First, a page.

This is an important medical advance. But it’s also important to note that this is not an approval of marijuana or all of its components. This is the approval of one specific CBD medication for a specific use. And it was based on well-controlled clinical trials evaluating the use of this compound in the treatment of a specific condition. Moreover, this is a purified form of CBD. It’s being delivered to patients in a reliable dosage form and through a reproducible route of delivery to ensure that patients derive the anticipated benefits. This is how sound medical science is advanced.
So today, in addition to celebrating this scientific achievement and the medical advance that it represents for these patients and their families, we should also reflect on the path that made this possible. It’s a path that’s available to other product developers who want to bring forth marijuana-derived products through appropriate drug development programs.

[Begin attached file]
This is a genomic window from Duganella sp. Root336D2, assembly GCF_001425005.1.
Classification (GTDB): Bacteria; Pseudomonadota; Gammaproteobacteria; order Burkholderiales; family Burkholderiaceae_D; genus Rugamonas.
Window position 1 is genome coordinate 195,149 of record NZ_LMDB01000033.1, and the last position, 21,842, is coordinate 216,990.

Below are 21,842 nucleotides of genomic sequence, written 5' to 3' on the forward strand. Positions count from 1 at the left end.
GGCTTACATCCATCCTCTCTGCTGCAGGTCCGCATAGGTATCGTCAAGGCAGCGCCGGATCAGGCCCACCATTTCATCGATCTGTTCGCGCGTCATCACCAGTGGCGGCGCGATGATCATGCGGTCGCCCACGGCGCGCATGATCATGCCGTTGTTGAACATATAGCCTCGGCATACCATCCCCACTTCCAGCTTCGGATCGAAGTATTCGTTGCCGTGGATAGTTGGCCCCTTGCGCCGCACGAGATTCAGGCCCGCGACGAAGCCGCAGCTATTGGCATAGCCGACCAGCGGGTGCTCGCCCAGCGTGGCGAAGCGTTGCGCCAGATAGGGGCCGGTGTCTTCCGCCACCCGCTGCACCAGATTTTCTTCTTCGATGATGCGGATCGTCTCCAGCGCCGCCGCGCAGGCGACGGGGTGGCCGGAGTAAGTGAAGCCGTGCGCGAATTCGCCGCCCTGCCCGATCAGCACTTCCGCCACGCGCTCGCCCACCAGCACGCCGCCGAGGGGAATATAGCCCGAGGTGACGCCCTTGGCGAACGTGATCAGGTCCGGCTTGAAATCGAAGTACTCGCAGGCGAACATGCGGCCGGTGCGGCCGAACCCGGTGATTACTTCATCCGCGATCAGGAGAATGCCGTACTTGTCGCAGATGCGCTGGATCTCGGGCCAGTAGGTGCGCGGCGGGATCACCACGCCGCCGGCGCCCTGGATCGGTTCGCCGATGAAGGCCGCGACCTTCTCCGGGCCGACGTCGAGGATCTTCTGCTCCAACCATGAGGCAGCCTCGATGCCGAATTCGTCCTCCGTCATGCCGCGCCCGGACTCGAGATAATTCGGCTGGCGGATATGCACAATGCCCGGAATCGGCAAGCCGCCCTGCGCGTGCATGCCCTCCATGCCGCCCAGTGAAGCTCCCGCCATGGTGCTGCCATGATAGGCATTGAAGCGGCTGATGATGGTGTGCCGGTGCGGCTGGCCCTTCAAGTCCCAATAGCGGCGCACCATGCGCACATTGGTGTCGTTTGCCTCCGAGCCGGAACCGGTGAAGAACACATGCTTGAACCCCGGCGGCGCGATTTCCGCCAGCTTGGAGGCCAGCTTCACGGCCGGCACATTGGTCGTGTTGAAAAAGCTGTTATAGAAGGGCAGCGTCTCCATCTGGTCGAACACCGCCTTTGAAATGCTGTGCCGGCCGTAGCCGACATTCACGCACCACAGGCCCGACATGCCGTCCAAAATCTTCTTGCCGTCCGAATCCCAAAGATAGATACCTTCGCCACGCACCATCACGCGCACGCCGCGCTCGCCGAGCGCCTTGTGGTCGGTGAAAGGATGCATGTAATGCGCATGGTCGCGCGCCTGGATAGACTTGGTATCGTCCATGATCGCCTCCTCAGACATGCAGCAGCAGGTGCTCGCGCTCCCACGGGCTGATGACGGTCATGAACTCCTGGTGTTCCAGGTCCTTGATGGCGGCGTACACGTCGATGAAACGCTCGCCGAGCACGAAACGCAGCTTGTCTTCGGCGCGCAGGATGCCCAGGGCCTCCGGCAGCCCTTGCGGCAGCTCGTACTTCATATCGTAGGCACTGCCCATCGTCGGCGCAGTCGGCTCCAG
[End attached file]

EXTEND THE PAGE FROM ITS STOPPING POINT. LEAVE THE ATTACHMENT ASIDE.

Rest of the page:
That pathway includes a robust clinical development program, along with careful review through the FDA’s drug approval process. This is the most appropriate way to bring these treatments to patients. This process also includes a review of the purity of a new drug and manufacturing controls. Before a high-quality drug can be developed, evaluated, and eventually approved by the FDA; it’s critical that the necessary work is done to identify drugs of potential medical benefit and conduct rigorous scientific research through adequate and well-controlled clinical trials. This is true for all drugs, including ones derived from plant materials, like marijuana. And the FDA remains committed to collaborating with federal and state agencies, researchers and product developers on advancing this type of important and conscientious work.